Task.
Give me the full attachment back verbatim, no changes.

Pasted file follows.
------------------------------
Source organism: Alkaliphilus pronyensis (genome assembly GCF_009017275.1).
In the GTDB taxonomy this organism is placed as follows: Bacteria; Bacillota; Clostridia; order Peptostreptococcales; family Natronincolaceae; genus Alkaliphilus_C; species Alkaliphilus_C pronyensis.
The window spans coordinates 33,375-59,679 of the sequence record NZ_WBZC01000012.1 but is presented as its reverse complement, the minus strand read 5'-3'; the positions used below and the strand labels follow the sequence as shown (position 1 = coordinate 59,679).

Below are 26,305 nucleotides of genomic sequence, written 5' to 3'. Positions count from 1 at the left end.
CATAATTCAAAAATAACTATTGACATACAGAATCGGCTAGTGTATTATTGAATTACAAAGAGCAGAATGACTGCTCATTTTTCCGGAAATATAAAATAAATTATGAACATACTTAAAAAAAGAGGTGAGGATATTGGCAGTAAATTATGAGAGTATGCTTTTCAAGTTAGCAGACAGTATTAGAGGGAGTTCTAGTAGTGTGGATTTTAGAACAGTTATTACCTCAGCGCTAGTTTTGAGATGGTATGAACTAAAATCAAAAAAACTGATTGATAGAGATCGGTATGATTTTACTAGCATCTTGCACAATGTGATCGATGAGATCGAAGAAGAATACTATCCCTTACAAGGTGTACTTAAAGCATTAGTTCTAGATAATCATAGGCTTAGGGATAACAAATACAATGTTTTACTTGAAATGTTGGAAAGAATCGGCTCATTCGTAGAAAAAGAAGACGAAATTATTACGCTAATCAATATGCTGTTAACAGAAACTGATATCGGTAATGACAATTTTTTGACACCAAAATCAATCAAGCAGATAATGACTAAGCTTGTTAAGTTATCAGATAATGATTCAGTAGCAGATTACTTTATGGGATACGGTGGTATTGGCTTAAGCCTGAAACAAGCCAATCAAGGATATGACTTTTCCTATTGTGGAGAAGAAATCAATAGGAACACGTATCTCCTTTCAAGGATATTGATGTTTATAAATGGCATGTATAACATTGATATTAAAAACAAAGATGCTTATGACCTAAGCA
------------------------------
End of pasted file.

Source organism: Alkaliphilus pronyensis (genome assembly GCF_009017275.1).
In the GTDB taxonomy this organism is placed as follows: Bacteria; Bacillota; Clostridia; order Peptostreptococcales; family Natronincolaceae; genus Alkaliphilus_C; species Alkaliphilus_C pronyensis.
The window spans coordinates 33,375-59,679 of the sequence record NZ_WBZC01000012.1 but is presented as its reverse complement, the minus strand read 5'-3'; the positions used below and the strand labels follow the sequence as shown (position 1 = coordinate 59,679).

Below are 26,305 nucleotides of genomic sequence, written 5' to 3'. Positions count from 1 at the left end.
CATAATTCAAAAATAACTATTGACATACAGAATCGGCTAGTGTATTATTGAATTACAAAGAGCAGAATGACTGCTCATTTTTCCGGAAATATAAAATAAATTATGAACATACTTAAAAAAAGAGGTGAGGATATTGGCAGTAAATTATGAGAGTATGCTTTTCAAGTTAGCAGACAGTATTAGAGGGAGTTCTAGTAGTGTGGATTTTAGAACAGTTATTACCTCAGCGCTAGTTTTGAGATGGTATGAACTAAAATCAAAAAAACTGATTGATAGAGATCGGTATGATTTTACTAGCATCTTGCACAATGTGATCGATGAGATCGAAGAAGAATACTATCCCTTACAAGGTGTACTTAAAGCATTAGTTCTAGATAATCATAGGCTTAGGGATAACAAATACAATGTTTTACTTGAAATGTTGGAAAGAATCGGCTCATTCGTAGAAAAAGAAGACGAAATTATTACGCTAATCAATATGCTGTTAACAGAAACTGATATCGGTAATGACAATTTTTTGACACCAAAATCAATCAAGCAGATAATGACTAAGCTTGTTAAGTTATCAGATAATGATTCAGTAGCAGATTACTTTATGGGATACGGTGGTATTGGCTTAAGCCTGAAACAAGCCAATCAAGGATATGACTTTTCCTATTGTGGAGAAGAAATCAATAGGAACACGTATCTCCTTTCAAGGATATTGATGTTTATAAATGGCATGTATAACATTGATATTAAAAACAAAGATGCTTATGACCTAAGCA